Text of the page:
A genuine option or a Trojan Horse
OPTION B. A genuine option from the Policy & Resources Committee, the men who brought you a goods and services tax? Or another way of making Option A look more palatable?
An initial high-level assessment of the new Tax Review options appeared to offer a shaft of light. If islanders prefer certainty of their tax liability, rather than an open 5% on (almost) everything they spend and do, then a doubling of TRP at least offers a pretty clear marker of where you are as a taxpayer.
The problem – deliberately baked into the proposal, perchance? – is that mitigations are likely to be nowhere to be seen. Asset-rich, cash-poor pensioner in a big home? Pay up please.
The often-ignored element of the proposal, social security, will see rates climbing, potentially sky-high. And there will be none of the ameliorations or allowances proposed in Option A.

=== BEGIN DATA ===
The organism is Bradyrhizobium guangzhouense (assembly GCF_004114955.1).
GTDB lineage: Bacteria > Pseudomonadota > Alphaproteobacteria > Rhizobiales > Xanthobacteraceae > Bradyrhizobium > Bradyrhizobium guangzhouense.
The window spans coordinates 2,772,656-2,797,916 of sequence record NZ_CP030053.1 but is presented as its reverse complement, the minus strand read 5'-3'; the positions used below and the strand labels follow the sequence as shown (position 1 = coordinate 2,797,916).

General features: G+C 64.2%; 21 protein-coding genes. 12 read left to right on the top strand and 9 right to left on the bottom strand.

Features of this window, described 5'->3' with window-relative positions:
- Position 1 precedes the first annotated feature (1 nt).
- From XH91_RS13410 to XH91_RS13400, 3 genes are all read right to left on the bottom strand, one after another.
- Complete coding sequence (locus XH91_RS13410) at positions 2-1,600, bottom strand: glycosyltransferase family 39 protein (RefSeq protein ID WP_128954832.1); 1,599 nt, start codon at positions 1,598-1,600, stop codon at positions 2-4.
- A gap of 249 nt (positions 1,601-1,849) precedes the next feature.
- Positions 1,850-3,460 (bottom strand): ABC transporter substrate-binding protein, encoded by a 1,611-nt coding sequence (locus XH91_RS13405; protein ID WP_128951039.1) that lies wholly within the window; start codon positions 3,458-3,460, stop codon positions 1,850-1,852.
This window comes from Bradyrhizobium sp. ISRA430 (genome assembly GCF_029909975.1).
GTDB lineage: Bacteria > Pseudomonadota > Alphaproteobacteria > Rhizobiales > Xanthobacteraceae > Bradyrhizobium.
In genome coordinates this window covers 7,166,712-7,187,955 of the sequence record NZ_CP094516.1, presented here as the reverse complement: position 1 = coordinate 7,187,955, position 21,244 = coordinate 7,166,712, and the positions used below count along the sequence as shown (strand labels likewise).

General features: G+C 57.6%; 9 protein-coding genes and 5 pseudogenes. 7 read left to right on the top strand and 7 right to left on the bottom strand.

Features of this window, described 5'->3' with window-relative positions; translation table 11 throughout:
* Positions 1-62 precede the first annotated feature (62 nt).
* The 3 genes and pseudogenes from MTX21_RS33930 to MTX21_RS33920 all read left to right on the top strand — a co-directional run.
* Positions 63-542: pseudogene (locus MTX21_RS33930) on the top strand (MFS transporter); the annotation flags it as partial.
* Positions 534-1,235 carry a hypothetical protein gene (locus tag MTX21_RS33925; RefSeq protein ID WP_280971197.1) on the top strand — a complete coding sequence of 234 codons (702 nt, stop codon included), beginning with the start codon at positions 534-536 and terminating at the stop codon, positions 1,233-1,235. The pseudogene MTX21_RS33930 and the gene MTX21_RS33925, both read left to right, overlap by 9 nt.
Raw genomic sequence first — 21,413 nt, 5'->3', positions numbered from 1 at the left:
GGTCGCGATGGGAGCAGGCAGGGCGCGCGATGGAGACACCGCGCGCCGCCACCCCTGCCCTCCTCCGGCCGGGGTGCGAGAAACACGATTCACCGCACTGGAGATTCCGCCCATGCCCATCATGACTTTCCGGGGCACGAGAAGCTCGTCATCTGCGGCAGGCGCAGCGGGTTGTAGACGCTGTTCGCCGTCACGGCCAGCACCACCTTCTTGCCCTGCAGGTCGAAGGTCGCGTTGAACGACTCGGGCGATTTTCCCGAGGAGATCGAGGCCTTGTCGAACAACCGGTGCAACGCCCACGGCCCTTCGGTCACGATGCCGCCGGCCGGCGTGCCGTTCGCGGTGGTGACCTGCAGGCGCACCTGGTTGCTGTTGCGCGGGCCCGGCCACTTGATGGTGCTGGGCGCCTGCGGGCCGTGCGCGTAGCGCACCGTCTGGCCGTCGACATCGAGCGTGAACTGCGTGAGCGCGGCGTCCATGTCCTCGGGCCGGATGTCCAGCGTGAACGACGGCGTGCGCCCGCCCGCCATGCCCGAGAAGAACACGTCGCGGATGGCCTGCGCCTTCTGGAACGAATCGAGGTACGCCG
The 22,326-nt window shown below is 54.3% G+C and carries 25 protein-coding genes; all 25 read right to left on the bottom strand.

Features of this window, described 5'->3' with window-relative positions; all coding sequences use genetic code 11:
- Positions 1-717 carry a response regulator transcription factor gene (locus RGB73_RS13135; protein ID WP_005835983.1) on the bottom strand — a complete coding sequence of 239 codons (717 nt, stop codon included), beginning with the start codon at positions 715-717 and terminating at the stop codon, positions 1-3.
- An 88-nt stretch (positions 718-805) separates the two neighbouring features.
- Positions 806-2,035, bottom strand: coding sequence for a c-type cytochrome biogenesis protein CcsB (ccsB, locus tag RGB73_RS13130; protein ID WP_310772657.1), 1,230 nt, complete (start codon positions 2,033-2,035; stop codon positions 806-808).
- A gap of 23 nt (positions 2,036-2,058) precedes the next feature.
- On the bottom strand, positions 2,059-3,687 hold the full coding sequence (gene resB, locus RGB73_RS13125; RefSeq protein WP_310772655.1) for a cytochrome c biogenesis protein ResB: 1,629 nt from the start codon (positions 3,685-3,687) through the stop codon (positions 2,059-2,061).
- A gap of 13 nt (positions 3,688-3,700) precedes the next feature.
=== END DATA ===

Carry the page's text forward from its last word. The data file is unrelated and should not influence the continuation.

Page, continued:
Ever-popular taxes on motoring are proposed – a sure fire way of sparking public opposition, maybe even protest in the streets.
And then, with a little deeper examination, it appears that the poorest and the squeezed middle, rather than the richest in our society, will bear the brunt of the new tax burden under Option B.
It’s almost as if a plan has been cooked up to look as though it’s offering a genuine option, while scrutiny shows it might be more of a Trojan Horse for deputies.